PETCO Small Animal Igloo Hideaway It’s the coolest hideaway for your small animal. PETCO Small Animal Igloo Hideaways provide your small animal with a sense of privacy, while you can observe all the action through the translucent plastic. One piece igloo is made of easy to clean plastic in fashion colors to add a splash of interest and style to your small pet’s home. Your small animal will love to hide and sleep inside the igloo and play, climb or even enjoy a treat on top of this durable hideaway. Offered in assorted translucent colors, please allow us to choose for you. BlueStoneCommerce earns a portion of all sales.


Guinea pigs are hunted and eaten in the wild. In the wild, it is the guinea pig who struts proudly across large open spaces that is the guinea pig who gets eaten first. The cavy who scurries and hides, lives to scurry and hide another day. So it’s no wonder that they like to hide for comfort and security. For this, reason, when shopping for guinea pig supplies, always remember to select a suitable nest box.

In the wild, guinea pigs are food. No matter how much we love our little pets, we have to face this reality. The fact that guinea pigs are hunted and preyed upon in the wild is what drives many of their behaviors. Perhaps you’ve noticed that your pigs do not naturally like to be picked up. Eventually, as you handle your cavies regularly and make friends with them, they may learn to tolerate the lifting; but they always look uneasy when you first pick them up. This is because, in the wild, being picked up meant danger. It was never a friendly, loving act. It was usually done by a bird of prey—or a much larger (and hungry) mammal.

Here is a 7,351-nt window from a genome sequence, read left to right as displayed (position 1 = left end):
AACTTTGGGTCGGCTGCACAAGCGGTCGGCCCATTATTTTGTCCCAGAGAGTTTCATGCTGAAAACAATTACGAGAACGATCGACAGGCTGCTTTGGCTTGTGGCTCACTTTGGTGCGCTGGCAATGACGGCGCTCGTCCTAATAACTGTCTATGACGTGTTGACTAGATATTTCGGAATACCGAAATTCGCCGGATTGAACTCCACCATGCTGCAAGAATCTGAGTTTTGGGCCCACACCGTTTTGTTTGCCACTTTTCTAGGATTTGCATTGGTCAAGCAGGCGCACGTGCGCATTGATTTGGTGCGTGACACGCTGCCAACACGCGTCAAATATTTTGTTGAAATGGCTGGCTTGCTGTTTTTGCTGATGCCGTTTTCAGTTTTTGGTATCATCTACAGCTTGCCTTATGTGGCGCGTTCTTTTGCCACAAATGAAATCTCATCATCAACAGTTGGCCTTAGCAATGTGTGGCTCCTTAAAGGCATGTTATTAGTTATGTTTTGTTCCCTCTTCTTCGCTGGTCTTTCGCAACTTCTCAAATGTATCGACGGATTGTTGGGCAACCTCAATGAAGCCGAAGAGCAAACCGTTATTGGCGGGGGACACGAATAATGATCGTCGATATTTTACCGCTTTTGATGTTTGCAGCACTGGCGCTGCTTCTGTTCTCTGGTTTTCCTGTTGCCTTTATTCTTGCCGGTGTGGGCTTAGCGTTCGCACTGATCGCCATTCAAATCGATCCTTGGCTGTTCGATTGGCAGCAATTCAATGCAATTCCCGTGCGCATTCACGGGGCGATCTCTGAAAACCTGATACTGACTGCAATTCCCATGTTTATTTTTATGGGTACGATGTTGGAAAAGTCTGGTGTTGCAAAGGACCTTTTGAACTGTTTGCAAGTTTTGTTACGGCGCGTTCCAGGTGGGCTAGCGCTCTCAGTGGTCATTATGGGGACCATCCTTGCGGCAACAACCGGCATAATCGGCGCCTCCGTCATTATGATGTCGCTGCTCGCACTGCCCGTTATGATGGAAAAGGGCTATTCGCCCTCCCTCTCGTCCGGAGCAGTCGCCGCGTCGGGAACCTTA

It is for this reason that your domestic guinea pig instinctively loves to hide in small places. And it is also for this that a nest box or other shelter should absolutely be at the top of your shopping list of guinea pig supplies if you want your cavy to feel safe and secure.

Nest boxes come in several forms with a variety of advantages and disadvantages.

The Plastic Nest Box

Several varieties of plastic nest boxes are available. Some are shaped like igloos. Others are box-shaped. Some advantages of plastic nest boxes are that they have easy-to-clean surfaces, they come in a variety of colors and guinea pigs will generally not chew them up. Many of them come in translucent colors so that you can see your pigs right through the walls. A popular example of an igloo-shaped nest box is the